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The southern shores of Dominican Republic reflect the rhythms of the Caribbean where fishermen get up with the sun to cast nets over the calm waters in the slanting light. Fishing villages line the coast from Santo Domingo to Bayahibe, two hours away in the southeast, and their time-honored traditions imbue the area with a strong sense of community. About a 1/2 hour west of Bayahibe, the city of La Romana is the commercial and cultural hub of the region, anchored by the modern La Romana International Airport. The beauty of the Caribbean Coast for groups is its central location with convenient access to so many different types of island experiences. Planners can combine in one program: the spectacular beaches of Bayahibe, the best golf in the Caribbean, two beautiful offshore islands for Robinson Crusoe-type escapes, and the cultural wonders of Santo Domingo’s Colonial Zone. BAYAHIBE & THE ISLANDS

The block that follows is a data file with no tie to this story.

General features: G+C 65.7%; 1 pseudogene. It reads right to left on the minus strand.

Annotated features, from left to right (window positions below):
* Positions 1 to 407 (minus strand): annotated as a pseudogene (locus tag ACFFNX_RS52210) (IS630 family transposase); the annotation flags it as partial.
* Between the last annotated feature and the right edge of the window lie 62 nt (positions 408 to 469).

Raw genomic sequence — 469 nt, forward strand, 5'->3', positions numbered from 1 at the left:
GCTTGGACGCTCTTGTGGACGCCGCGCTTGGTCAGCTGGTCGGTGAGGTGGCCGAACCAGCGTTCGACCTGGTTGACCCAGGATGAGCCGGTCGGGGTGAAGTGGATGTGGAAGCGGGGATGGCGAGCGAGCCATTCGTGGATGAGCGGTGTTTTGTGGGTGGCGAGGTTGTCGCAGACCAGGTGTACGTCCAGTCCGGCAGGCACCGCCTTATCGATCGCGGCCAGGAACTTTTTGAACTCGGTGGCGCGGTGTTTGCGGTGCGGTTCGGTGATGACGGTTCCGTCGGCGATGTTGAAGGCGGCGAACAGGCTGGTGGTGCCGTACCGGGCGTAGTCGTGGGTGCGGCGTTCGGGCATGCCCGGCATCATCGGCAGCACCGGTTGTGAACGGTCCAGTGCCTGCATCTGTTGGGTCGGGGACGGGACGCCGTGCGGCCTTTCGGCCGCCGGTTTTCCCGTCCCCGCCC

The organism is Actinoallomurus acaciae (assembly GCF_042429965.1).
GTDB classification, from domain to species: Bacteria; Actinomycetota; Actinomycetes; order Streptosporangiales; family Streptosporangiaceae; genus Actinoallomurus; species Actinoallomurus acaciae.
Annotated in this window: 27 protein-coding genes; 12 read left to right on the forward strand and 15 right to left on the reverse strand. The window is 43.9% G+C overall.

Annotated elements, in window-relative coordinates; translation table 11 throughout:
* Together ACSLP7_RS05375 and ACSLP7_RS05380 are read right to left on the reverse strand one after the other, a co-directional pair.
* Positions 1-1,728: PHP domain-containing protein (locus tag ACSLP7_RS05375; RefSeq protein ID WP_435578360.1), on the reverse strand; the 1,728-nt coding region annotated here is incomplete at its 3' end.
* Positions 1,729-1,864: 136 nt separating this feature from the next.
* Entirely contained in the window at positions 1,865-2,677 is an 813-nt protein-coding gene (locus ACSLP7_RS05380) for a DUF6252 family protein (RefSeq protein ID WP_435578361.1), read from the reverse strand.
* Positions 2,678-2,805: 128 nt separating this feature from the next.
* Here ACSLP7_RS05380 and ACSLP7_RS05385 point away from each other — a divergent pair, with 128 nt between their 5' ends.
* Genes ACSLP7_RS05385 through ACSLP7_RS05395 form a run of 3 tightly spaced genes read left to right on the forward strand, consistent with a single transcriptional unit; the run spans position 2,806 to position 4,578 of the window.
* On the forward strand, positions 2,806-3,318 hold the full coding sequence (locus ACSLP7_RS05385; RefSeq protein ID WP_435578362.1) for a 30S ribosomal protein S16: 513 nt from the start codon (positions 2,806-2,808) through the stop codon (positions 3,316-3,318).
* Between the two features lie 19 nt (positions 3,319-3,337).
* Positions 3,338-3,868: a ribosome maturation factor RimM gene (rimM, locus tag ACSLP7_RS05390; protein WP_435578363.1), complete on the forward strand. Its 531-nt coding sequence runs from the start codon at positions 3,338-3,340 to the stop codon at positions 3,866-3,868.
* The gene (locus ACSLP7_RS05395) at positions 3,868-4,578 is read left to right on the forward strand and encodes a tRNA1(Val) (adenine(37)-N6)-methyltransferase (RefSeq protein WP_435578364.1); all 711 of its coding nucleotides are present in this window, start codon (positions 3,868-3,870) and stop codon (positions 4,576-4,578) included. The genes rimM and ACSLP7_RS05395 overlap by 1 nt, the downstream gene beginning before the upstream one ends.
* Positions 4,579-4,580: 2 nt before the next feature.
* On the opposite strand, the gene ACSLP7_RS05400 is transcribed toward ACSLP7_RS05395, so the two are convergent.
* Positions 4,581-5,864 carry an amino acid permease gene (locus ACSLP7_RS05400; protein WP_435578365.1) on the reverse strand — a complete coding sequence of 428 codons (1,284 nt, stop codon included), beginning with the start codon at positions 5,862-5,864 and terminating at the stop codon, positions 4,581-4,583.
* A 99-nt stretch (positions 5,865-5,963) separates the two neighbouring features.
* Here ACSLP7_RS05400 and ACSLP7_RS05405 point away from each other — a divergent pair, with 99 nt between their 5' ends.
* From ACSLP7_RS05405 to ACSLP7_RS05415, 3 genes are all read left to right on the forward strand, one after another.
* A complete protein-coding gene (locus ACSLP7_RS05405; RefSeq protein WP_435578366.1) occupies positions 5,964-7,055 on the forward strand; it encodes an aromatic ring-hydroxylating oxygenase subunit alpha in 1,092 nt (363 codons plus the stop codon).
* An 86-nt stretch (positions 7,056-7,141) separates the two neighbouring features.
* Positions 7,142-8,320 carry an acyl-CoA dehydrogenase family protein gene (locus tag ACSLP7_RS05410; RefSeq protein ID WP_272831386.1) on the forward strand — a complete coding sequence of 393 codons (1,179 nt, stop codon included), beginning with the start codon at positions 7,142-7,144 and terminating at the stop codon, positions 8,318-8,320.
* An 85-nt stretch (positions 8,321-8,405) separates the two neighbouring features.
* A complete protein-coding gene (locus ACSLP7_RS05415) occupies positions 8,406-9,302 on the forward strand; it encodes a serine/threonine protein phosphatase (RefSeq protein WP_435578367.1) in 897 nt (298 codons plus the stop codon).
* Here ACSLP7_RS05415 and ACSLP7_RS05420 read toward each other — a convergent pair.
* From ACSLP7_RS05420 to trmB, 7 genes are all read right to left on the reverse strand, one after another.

Early every morning of the week, dozens of 16-foot fishing scows filled with visitors depart the quiet harbor in Bayahibe, on the northern outskirts of the protected El Parque Nacional del Este. Everyone is heading out en masse to sea for a 45-minute ride to postcard-perfect Saona Island. On the way there, the boat drivers will head into the natural sanctuary to explore the hundreds of species of exotic flora, birdsand fish who thrive here in this protected habitat. The peninsula is also known for its more than 400 caves and ancient cave paintings by the pre-Columbian Taino natives. From there, the group motors back out to sea until Saona appears on the horizon. Imagine the ideal beach with blistering white sand and tangled palm trees listing over Tiffany blue water. That’s Saona, a stunning atoll with enough space for 300 pax to snorkel in the surf without feeling cramped. There’s also a little community with bright pink and yellow wooden homes lining the beach displaying vibrant Haitian art for sale. Be sure to pack a few additional boats with fresh seafood to barbecue on the beach, with enough Presidente beer, Dominican cigars and rum to go around. The ride back is special too. In the late afternoon, the water is as flat as a glass tabletop. The boats stop midway for a swim in the clear shallow water and there’s not a single person without a blissful smile stamped on his or her face. For scuba divers, Catalina Island is a small coral-rimmed island just 1.5 miles offshore from La Romana, which is well known in diver circles for two incredible dives ranked among the top 10 in the Caribbean. “The Wall” extends from 15-140 feet in depth, while “The Aquarium” is teeming with colorful species like toad fish, sea horses, and the highly sought after lion fish. Santo Domingo With a population of more than two million people, the capital city of Santo Domingo sits at the mouth of the Ozama River where it empties into the Caribbean Sea. Due to its strategic location and protected harbor, this is the very birthplace of the Americas where Christopher Columbus and his family members established the first European city in the New World. Today, the bulk of international conferences in the city take place in and around the malecón—a broad esplanade skirting the sea. The major business hotels all front the long boulevard with panoramic views of the dark blue water, providing a welcome respite from typical big city congestion with open skies and light tropical tradewinds. Numerous large group venues around the city can accommodate groups up to 1,500 people, while an interesting array of historic settings and cultured hotels imbue any gala with colorful drama. Las Americas International Airport is the gateway into the capital city, located on the eastern outskirts about 30 minutes from the business district.